In this lecture, Eric R Kandel will consider the neural systems and molecular mechanisms that contribute to learning and long-term memory. He will divide his talk into two parts: first, he will consider how different memory systems were identified in the human brain and how they were shown to be involved in two major forms of neural memory storage: 1) simple memory for perceptual and motor skills and 2) complex memory for facts and events. He will then go on to outline studies of simple forms of memory in Aplysia that demonstrated that long-term memory is reflected in the growth of new synaptic connections. More complex forms of memory for space in the mouse will then be explored. Finally, he will discuss how our insights into memory storage are allowing us to understand various forms of age related memory loss.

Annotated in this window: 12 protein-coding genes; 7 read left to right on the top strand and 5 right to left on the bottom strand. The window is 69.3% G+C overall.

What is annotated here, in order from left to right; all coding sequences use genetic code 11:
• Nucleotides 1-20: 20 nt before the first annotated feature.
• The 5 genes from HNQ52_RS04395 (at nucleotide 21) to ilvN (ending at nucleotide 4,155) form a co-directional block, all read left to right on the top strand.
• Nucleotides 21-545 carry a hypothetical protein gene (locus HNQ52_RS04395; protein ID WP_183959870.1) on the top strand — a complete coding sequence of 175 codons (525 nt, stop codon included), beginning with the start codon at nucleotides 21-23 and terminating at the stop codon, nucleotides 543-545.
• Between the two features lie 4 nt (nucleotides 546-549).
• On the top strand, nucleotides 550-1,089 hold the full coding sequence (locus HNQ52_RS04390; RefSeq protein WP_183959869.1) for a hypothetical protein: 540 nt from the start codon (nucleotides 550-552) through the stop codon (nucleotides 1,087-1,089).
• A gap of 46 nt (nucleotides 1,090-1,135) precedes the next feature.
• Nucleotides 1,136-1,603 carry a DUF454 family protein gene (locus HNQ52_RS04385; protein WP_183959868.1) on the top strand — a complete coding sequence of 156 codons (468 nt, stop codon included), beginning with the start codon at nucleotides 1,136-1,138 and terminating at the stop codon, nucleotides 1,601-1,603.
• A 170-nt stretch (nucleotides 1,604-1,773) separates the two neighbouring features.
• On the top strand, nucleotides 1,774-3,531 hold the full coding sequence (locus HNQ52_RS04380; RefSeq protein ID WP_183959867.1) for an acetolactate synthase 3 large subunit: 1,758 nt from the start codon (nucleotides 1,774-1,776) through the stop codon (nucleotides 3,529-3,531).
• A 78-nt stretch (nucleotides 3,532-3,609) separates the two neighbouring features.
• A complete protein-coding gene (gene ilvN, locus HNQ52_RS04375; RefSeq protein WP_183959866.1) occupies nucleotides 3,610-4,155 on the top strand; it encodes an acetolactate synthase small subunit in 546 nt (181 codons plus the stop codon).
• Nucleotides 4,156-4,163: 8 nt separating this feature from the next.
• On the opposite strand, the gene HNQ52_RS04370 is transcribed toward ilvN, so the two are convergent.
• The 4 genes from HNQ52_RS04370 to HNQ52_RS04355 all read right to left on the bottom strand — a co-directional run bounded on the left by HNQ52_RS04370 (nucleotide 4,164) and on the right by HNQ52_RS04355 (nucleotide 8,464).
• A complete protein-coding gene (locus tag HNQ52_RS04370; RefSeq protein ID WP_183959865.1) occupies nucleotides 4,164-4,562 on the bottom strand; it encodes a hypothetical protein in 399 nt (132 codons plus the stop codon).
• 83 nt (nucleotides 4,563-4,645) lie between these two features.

Eric R. Kandel is Kavli Professor and University Professor at Columbia University and senior investigator at the Howard Hughes Medical Institute. He received the Nobel Prize in Physiology or Medicine in 2000, and was shortlisted for the 2007 Royal Society Prize for Science Books for In Search of Memory, his account of his life and role in the new science of mind.
This is the sixth in a series of lectures on the nature of human knowledge and understanding supported by a grant from the John Templeton Foundation.